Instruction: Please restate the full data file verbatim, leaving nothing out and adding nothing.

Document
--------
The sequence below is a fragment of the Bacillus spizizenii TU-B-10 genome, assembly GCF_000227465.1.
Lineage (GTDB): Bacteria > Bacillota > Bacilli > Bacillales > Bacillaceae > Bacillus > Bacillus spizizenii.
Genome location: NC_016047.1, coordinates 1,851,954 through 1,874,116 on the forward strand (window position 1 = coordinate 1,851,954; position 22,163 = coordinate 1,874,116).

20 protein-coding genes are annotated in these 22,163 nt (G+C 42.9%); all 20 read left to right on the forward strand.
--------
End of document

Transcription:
The sequence below is a fragment of the Bacillus spizizenii TU-B-10 genome, assembly GCF_000227465.1.
Lineage (GTDB): Bacteria > Bacillota > Bacilli > Bacillales > Bacillaceae > Bacillus > Bacillus spizizenii.
Genome location: NC_016047.1, coordinates 1,851,954 through 1,874,116 on the forward strand (window position 1 = coordinate 1,851,954; position 22,163 = coordinate 1,874,116).

20 protein-coding genes are annotated in these 22,163 nt (G+C 42.9%); all 20 read left to right on the forward strand.